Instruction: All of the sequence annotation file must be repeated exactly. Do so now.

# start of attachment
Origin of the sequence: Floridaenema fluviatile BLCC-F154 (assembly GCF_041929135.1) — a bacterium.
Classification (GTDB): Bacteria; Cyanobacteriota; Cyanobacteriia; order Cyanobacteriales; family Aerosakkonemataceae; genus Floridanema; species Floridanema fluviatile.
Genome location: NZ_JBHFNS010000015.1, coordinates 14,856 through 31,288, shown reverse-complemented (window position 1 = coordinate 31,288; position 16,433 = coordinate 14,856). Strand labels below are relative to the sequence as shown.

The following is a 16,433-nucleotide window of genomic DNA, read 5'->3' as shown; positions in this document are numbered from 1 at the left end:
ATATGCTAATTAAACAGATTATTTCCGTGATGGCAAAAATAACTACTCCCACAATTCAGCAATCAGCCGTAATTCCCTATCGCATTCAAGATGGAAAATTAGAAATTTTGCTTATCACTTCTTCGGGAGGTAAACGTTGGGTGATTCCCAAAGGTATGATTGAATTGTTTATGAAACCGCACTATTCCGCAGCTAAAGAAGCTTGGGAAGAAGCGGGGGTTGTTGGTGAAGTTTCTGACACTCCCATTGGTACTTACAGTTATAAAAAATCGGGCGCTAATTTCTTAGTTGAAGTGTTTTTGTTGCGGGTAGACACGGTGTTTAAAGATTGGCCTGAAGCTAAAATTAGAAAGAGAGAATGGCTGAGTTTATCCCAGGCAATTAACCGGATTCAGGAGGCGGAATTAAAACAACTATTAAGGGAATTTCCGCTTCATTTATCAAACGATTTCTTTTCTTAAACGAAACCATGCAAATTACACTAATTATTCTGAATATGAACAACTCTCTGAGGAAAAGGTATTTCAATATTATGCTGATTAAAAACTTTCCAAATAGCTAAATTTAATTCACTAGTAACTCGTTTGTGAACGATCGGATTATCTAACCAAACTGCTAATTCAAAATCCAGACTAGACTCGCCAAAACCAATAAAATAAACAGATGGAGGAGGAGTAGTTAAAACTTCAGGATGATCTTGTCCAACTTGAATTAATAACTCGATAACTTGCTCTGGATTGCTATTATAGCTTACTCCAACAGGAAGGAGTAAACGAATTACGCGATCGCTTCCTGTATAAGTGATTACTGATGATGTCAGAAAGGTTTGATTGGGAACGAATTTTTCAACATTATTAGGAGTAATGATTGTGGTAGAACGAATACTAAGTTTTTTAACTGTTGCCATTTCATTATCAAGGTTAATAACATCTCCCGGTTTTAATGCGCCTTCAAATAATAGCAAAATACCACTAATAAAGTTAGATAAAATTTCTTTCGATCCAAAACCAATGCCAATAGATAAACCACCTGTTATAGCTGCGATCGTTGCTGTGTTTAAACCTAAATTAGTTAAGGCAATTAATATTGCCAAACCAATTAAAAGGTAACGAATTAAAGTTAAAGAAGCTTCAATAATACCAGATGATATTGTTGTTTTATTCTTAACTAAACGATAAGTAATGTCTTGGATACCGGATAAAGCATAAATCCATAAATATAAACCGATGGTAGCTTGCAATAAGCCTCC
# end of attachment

Origin of the sequence: Floridaenema fluviatile BLCC-F154 (assembly GCF_041929135.1) — a bacterium.
Classification (GTDB): Bacteria; Cyanobacteriota; Cyanobacteriia; order Cyanobacteriales; family Aerosakkonemataceae; genus Floridanema; species Floridanema fluviatile.
Genome location: NZ_JBHFNS010000015.1, coordinates 14,856 through 31,288, shown reverse-complemented (window position 1 = coordinate 31,288; position 16,433 = coordinate 14,856). Strand labels below are relative to the sequence as shown.

The following is a 16,433-nucleotide window of genomic DNA, read 5'->3' as shown; positions in this document are numbered from 1 at the left end:
ATATGCTAATTAAACAGATTATTTCCGTGATGGCAAAAATAACTACTCCCACAATTCAGCAATCAGCCGTAATTCCCTATCGCATTCAAGATGGAAAATTAGAAATTTTGCTTATCACTTCTTCGGGAGGTAAACGTTGGGTGATTCCCAAAGGTATGATTGAATTGTTTATGAAACCGCACTATTCCGCAGCTAAAGAAGCTTGGGAAGAAGCGGGGGTTGTTGGTGAAGTTTCTGACACTCCCATTGGTACTTACAGTTATAAAAAATCGGGCGCTAATTTCTTAGTTGAAGTGTTTTTGTTGCGGGTAGACACGGTGTTTAAAGATTGGCCTGAAGCTAAAATTAGAAAGAGAGAATGGCTGAGTTTATCCCAGGCAATTAACCGGATTCAGGAGGCGGAATTAAAACAACTATTAAGGGAATTTCCGCTTCATTTATCAAACGATTTCTTTTCTTAAACGAAACCATGCAAATTACACTAATTATTCTGAATATGAACAACTCTCTGAGGAAAAGGTATTTCAATATTATGCTGATTAAAAACTTTCCAAATAGCTAAATTTAATTCACTAGTAACTCGTTTGTGAACGATCGGATTATCTAACCAAACTGCTAATTCAAAATCCAGACTAGACTCGCCAAAACCAATAAAATAAACAGATGGAGGAGGAGTAGTTAAAACTTCAGGATGATCTTGTCCAACTTGAATTAATAACTCGATAACTTGCTCTGGATTGCTATTATAGCTTACTCCAACAGGAAGGAGTAAACGAATTACGCGATCGCTTCCTGTATAAGTGATTACTGATGATGTCAGAAAGGTTTGATTGGGAACGAATTTTTCAACATTATTAGGAGTAATGATTGTGGTAGAACGAATACTAAGTTTTTTAACTGTTGCCATTTCATTATCAAGGTTAATAACATCTCCCGGTTTTAATGCGCCTTCAAATAATAGCAAAATACCACTAATAAAGTTAGATAAAATTTCTTTCGATCCAAAACCAATGCCAATAGATAAACCACCTGTTATAGCTGCGATCGTTGCTGTGTTTAAACCTAAATTAGTTAAGGCAATTAATATTGCCAAACCAATTAAAAGGTAACGAATTAAAGTTAAAGAAGCTTCAATAATACCAGATGATATTGTTGTTTTATTCTTAACTAAACGATAAGTAATGTCTTGGATACCGGATAAAGCATAAATCCATAAATATAAACCGATGGTAGCTTGCAATAAGCCTCC